A traditional Norwegian Christmas pudding,
topped with cinnamon and sugar.


JennaBlumMy recipe is for a Norwegian Christmas pudding called rommegrod (pronounced “room-a-grout,” and indeed it couldStormchasers be mistaken for and function as grout). Rommegrod appears in my recent novel, The Stormchasers as a favorite dessert of the Norwegian twins, Karena and Charles Hallingdahl, the novel’s heroine and hero.

Legend has it that rommegrod, in pioneer days on the Plains, was served not only at Christmas but as a strengthener and curative. Norwegian settler women would give birth, be given a bowl of rommegrod, then get up out of bed and resume working in the fields.

I would think this story was apocryphal if I had not myself witnessed the miraculous powers of rommegrod in action. In her late eighties, in farm-town Minnesota, my grandmother Luverne Joerg broke her hip. Of course, this unhappy event would normally be seen as the beginning of the end, and indeed while she was in the hospital, my grandmother developed pneumonia. It was the first time I had heard the sound known as a “death rattle,” which sounded like a bicycle chain in her lungs every time she took a breath. She was failing fast, so much so that she was not expected to live the night. We called the family members in from New York and Arizona, as well as other parts of Minnesota, to say their goodbyes.

While we were waiting, I said to my mom — Luverne is my mom’s mom — “Why don’t we go to Decorah and get some rommegrod for her and see what happens?”

Decorah, Iowa is a Norwegian town that prizes its heritage, and one of the cafés still offers the pudding. We drove three hours from Rochester, Minnesota, bought a takeout bowl of rommegrod, and returned to the hospital.

I crushed my grandmother’s medicines, which she had been otherwise unable to take, and stirred them into the rommegrod. Then I coaxed her to eat a bite, and another bite, and another. She managed about half a bowl.

By the next morning, when my aunts and uncles arrived — my uncle Lowell weeping and saying, “Goodbye, little Mother!” — my grandmother was sitting up in bed.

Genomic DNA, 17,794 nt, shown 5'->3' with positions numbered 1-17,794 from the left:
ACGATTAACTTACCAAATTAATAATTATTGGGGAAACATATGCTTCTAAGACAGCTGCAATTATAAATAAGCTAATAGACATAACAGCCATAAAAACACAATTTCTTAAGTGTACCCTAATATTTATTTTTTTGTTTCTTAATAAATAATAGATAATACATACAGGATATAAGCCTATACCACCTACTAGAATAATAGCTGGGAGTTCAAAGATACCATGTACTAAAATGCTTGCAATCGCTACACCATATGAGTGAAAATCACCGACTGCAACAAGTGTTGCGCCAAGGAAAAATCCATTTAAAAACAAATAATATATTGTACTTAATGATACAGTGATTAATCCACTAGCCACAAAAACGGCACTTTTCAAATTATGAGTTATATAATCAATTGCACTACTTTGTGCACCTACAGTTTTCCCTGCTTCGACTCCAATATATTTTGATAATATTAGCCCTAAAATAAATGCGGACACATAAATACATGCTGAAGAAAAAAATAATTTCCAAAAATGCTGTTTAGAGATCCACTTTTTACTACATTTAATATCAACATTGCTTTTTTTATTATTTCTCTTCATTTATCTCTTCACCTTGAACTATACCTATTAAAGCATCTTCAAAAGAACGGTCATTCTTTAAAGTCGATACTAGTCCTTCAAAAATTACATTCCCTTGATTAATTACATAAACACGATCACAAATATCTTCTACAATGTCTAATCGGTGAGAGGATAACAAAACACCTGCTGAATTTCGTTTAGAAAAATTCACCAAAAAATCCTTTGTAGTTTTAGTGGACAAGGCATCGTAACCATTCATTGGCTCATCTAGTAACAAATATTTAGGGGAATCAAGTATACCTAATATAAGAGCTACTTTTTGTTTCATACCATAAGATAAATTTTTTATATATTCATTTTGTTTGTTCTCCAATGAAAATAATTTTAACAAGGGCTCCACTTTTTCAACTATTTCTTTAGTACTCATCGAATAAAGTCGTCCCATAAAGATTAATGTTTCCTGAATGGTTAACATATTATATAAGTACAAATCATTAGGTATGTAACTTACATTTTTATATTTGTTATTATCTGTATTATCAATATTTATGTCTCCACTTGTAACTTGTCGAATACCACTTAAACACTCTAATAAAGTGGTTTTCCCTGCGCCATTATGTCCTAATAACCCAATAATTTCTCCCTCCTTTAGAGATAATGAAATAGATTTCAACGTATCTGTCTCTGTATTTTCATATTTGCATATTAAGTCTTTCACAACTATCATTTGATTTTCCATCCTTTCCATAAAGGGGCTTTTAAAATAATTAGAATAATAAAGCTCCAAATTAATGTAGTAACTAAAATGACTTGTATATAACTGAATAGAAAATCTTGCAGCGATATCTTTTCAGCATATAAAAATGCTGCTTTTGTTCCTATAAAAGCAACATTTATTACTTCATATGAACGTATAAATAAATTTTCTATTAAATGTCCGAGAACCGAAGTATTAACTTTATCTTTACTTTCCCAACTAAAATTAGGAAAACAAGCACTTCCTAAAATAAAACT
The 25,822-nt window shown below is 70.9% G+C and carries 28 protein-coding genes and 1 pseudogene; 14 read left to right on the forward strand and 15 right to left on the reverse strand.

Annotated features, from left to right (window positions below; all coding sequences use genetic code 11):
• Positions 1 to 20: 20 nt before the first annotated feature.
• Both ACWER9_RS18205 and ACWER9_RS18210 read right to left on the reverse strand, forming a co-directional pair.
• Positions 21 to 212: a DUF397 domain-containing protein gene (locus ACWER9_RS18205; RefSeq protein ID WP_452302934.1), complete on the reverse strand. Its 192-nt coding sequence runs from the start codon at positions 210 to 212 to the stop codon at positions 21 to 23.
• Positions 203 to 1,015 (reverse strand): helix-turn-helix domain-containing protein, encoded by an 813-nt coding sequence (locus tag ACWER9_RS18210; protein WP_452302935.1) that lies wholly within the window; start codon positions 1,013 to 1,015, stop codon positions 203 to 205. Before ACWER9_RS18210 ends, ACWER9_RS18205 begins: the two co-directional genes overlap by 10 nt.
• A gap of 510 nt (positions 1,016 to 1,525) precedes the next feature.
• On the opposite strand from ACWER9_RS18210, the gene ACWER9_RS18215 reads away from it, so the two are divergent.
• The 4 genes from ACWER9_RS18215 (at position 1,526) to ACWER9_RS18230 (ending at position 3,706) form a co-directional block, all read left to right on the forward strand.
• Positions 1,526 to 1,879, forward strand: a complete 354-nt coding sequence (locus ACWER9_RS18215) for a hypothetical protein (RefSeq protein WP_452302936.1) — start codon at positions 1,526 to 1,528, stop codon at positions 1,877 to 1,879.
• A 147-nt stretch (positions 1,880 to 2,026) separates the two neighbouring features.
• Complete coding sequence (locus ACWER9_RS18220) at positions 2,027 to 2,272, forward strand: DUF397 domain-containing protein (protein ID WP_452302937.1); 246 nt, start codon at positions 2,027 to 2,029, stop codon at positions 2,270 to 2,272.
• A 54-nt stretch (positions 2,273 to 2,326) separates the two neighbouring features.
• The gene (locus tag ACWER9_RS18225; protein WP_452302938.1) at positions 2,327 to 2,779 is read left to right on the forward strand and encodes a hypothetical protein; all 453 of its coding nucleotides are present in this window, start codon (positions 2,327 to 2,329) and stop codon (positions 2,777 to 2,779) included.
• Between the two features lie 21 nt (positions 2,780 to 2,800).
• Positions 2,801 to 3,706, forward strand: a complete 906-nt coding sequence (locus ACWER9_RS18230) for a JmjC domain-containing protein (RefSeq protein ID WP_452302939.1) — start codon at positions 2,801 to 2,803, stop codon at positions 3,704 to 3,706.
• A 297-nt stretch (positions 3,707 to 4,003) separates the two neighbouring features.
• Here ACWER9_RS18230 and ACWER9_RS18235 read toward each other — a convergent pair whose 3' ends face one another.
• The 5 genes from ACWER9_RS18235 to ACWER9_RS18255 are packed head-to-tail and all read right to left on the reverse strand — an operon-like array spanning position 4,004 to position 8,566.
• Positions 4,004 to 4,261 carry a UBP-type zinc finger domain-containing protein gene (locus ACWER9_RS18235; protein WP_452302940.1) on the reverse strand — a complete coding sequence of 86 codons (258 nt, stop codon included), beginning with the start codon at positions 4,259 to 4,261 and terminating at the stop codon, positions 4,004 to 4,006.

“Why, hello,” she greeted everyone. “So nice to see you here!”

My grandmother Luverne lived to be ninety-eight years old. Thanks, rommegrod!


Prep time: 45 minutes

Makes about 12 (1-cup) servings

Note: This pudding can be reheated beautifully. My mom has it for breakfast for several days after Christmas!

1 quart heavy cream
3/4 cup flour
1 quart whole milk
Cinnamon, for sprinkling
Sugar, for sprinkling

1. In a large saucepan, bring cream to a boil over medium heat, stirring continuously. Boil for 15 minutes, stirring all the while.

2. Add flour and stir. (It’s okay that flour clumps up.) When mixture becomes a soft ball and liquid has separated in the bottom of the pan (this will take about 30 seconds), remove from heat. Transfer mixture to a strainer and allow liquid to drain off. Reserve liquid, and return solids to the saucepan.

3. In a separate, medium saucepan, bring milk to a boil over medium heat. Add milk to cream solids, and bring to a boil over medium-low heat, stirring. Reduce heat and simmer until thick and velvety, stirring until arms are indeed about to fall off, 15-20 minutes. Use hand-held electric mixer set on low, if possible (but it’s okay if you don’t have one; the old Norwegian ladies didn’t, either).

4. Serve either hot or cold. Top with cinnamon and sugar, and drizzle with some of the reserved liquid. Refrigerate any leftovers.

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